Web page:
Ultimately though, the basic idea is novel and pretty strong which overcomes any objections. I certainly enjoyed the read and picked it up every time I had a few minutes, always a good sign. It’s a pretty light and fun story which I expect the Nolan will enjoy as much as the sunbathing.

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Book 2: Status update

Status report

Phil: There you go, over the last 3 weeks you’ve been able to enjoy Kate vs the Dirtboffins opening chapters for free – and we’ve generously dropped the price of the e-book to 99p. Now you want to know where we are with the follow-up Kate vs the Navy.

Well, the proof readers have enjoyed it. We’ve looked at a couple of plot niggles but generally, thanks to our experience planning the story, there’s no wholesale re-ordering of chapters. Yay!

The whole lot is now with a professional editor who is sorting out all our typos and lumpy grammer. Much as we’d love to say it’s not neceassary, our readers say it is and even if they didn’t, we’d still do it as your text can never be too perfect. Yes, it’s going to cost money, but definitely, money well spent. One of the advantages of writing with someone else is you get to split the bill and convince each other how essential it is to take on the cost.

The cover design is also being outsourced with the intention that it has a similar look to the first book.

Release date? Well, we’re working on it. No promises, but soon. Watch this space…

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Kate vs the Dirtboffins – Chapter Three

That evening, Kate had had enough.  The day’s events had destroyed her wardrobe.  Her best suit was a disaster. The stains would probably defeat even her trusty dry cleaner.  She’d be claiming the whole lot back on expenses.

Driving back home for fresh clothes seemed like a better bet than sitting in the boring hotel bar and rehashing the day with her colleagues.  Pulling up into the underground car park beneath her apartment block, she sighed with relief.  The car had tested the speed cameras on the A14 to get back here, but all she wanted to do was collapse in her own bath with a glass of sauvignon.

Kate turned off the ignition and stared into space for a moment trying to think positive thoughts.

Great job – tick

Great flat – tick

Great wardrobe – big tick.

But in the back of her mind she felt maybe something was missing. Upstairs in her stylish home, the only welcome would be the faint meow of Olly the cat.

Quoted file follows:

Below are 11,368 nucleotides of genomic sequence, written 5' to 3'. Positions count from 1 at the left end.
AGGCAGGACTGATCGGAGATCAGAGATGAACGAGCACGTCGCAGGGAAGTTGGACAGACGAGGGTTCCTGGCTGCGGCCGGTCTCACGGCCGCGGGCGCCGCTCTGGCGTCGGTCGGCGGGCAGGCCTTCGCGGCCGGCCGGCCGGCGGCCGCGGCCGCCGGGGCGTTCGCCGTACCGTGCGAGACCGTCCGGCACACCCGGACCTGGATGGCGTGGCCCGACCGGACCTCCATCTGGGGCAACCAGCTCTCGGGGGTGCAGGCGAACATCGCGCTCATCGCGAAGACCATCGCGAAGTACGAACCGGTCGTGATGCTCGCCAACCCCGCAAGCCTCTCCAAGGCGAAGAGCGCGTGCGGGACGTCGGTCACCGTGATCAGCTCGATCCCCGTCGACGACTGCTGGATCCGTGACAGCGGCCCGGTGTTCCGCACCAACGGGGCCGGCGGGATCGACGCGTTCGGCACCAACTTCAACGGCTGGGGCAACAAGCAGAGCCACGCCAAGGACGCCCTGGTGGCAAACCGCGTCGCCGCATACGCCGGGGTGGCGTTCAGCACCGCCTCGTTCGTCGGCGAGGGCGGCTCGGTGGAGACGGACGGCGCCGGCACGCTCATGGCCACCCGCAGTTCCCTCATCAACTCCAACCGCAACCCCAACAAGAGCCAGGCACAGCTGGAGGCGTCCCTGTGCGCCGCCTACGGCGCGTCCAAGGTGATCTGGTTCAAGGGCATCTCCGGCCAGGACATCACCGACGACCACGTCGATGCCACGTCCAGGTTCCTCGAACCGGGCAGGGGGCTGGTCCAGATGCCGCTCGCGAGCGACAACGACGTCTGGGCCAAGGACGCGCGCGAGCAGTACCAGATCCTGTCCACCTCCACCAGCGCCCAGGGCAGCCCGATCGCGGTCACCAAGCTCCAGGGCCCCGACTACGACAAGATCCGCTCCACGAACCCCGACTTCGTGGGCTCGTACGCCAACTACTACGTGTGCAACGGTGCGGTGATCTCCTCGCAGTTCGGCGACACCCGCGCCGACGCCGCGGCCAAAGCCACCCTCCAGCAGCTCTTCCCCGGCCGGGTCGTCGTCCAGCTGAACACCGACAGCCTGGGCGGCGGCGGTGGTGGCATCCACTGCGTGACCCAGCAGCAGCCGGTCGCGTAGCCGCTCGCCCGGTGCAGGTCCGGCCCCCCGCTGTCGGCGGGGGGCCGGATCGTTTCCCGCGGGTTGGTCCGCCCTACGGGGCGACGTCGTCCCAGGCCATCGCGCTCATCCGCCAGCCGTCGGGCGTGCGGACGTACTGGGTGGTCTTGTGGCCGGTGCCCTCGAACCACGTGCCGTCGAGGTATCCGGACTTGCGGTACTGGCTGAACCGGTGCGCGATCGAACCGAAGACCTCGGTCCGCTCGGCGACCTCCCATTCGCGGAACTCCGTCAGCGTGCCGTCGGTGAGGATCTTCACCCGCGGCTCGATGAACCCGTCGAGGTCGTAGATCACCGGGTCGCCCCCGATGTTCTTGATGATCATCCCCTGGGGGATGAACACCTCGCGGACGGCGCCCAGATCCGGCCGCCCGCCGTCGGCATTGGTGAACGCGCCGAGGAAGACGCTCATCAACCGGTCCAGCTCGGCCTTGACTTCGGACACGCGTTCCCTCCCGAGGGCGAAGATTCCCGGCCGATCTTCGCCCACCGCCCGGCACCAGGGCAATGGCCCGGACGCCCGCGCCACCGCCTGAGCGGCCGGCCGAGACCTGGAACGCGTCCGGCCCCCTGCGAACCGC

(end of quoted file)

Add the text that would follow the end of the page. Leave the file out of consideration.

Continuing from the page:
Turning to pick up her take-away from the passenger seat, a smartly printed business card was dislodged from the gap it had been jammed into in the dashboard. On the front it read:

Kate Smith. Chief Executive.

K.O.D. – Change Management. We make the difference.

She looked at the words for a minute and smiled; that was her, MD of her own company, something that gave her a warm feeling that wasn’t attributable to the heated seats in her car.

For Kate, her business was more than just a job, it was her life. Solihull born, educated at an average comprehensive, and the youngest of three children, her two older brothers had made sure she stayed the bottom of the pecking order at all times. Her mother had always shrieked in horror when Kate had appeared from an afternoon playing with the boys. She would be covered in mud, her clothing all torn yet there was always a big smile on her face.  Growing up a tomboy thanks to years of fighting with her older brothers had ensured she developed a tough shell, essential for climbing the corporate ladder in later years.

Hitting the business world running after University, Kate had discovered that she needed more than just a brash attitude and the ability to throw great insults to get on in the world. She had worked her way up by quick thinking and building an armour of designer suits to keep everyone at arm’s length. But behind this tough exterior, Kate’s life didn’t extend very far beyond her work. Obviously, she had acquired the usual disparate collection of Facebook “friends” but these were mainly old workmates and people she half knew from University. Most wouldn’t recognize her on the street, far less cross the road for a chat. It didn’t matter to her, she had crawled her way to the top kicking and screaming and wasn’t about to let a little thing like friendship get in the way of her career goals.